City's lost 'Fourth Grace' where Liverpool ONE now stands
The Custom House is one of the city's most famous lost landmarks
Long before Liverpool ONE was built one of the city's most famous landmarks stood in its place.
The Custom House, otherwise known as Liverpool's Fourth Grace, was designed by architect John Foster and opened in 1839.
The giant dome structure took eleven years to build on what had been the site of Liverpool’s Old Dock.
It was built in a giant H shape, with columned facades facing Canning Dock and the streets around, and housed dock and customs offices.
The main function of the Custom House was to collect tolls and excise duties, very important elements in the running of the port.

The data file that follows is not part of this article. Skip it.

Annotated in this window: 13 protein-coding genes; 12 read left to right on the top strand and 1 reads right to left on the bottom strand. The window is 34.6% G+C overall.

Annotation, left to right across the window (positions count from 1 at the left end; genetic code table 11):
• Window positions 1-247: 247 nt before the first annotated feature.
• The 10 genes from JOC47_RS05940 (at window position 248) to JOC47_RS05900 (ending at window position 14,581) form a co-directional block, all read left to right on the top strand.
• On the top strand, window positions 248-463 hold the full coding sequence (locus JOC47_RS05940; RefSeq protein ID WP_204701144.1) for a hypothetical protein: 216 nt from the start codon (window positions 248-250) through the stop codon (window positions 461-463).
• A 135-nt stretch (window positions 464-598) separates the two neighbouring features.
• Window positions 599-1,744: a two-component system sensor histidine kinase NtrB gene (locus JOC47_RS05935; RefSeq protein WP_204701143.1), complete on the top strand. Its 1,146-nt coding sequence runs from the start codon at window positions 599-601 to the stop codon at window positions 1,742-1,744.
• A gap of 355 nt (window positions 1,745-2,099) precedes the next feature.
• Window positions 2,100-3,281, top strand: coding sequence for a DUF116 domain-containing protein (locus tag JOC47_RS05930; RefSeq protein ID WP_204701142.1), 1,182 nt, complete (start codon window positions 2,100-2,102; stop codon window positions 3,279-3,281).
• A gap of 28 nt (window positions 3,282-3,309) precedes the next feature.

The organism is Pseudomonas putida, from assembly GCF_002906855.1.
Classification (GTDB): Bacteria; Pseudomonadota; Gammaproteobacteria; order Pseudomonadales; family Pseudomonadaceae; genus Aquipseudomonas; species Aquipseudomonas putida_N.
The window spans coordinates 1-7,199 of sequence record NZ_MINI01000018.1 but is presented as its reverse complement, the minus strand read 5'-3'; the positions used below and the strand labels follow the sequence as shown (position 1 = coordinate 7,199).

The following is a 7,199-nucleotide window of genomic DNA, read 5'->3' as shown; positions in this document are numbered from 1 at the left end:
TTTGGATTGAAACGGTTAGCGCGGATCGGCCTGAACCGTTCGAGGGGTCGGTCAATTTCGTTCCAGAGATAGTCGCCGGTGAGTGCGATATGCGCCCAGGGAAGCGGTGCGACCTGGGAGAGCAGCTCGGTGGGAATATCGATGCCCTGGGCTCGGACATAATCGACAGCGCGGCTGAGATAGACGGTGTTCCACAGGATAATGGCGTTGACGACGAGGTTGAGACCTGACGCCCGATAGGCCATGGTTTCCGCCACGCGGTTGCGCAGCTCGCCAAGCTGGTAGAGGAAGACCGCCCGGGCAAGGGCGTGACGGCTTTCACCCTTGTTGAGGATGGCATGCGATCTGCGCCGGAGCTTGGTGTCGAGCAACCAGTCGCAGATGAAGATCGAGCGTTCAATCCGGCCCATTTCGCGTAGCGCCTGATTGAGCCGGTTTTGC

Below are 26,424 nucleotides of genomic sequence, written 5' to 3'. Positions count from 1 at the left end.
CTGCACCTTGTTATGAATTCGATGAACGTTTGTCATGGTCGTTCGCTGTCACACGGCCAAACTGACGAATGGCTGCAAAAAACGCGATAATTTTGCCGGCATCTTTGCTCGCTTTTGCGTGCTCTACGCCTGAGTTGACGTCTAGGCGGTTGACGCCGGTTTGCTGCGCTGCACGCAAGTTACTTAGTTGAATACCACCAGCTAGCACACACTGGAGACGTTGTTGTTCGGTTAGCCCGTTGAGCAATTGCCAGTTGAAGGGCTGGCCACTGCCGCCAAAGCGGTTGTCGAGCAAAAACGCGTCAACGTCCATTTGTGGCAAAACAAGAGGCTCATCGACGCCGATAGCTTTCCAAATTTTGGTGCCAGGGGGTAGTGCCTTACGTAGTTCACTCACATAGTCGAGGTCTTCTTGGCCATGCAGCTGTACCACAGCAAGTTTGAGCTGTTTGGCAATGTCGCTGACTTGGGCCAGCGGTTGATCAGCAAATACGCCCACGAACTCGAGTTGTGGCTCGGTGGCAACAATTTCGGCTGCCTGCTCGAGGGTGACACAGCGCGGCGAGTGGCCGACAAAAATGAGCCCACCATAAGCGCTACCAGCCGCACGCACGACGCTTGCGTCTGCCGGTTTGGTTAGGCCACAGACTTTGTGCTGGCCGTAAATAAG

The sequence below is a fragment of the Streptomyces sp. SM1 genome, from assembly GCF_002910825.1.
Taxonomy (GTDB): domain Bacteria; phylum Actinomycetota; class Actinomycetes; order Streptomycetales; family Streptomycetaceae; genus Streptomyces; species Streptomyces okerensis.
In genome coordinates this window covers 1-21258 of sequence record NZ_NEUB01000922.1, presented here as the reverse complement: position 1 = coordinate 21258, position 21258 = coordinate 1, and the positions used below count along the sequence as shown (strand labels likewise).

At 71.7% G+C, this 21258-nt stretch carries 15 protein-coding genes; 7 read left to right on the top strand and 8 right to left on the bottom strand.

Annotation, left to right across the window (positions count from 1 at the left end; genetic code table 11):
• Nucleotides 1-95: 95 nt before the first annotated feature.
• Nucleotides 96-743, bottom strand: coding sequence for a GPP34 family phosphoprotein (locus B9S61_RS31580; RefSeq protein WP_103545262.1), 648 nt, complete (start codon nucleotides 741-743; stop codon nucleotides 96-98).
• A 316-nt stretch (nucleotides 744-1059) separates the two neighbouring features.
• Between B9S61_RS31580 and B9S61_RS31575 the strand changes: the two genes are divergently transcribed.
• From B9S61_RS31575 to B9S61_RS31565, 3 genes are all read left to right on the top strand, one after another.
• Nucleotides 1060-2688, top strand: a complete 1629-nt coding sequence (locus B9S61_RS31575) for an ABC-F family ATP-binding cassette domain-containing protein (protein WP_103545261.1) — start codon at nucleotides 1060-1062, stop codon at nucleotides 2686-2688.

During WWII Liverpool was the most heavily bombed city outside of London due to the strategic importance of its docks and river.
The Custom House was one of many historic buildings to be badly damaged during the Blitz of May 1941, when fire bombs sent the building up in flames.
Despite the damage, its shell survived for another seven years, until it was controversially pulled down in 1948.
The site lay empty for years and nothing was built on the foundations until 1963.
Today the site is part of the Liverpool ONE complex where the Hilton Hotel now stands.
Photos taken from the ECHO archives show what the famous building once looked like and its eventual demolition.
Join our Liverpool memories and history group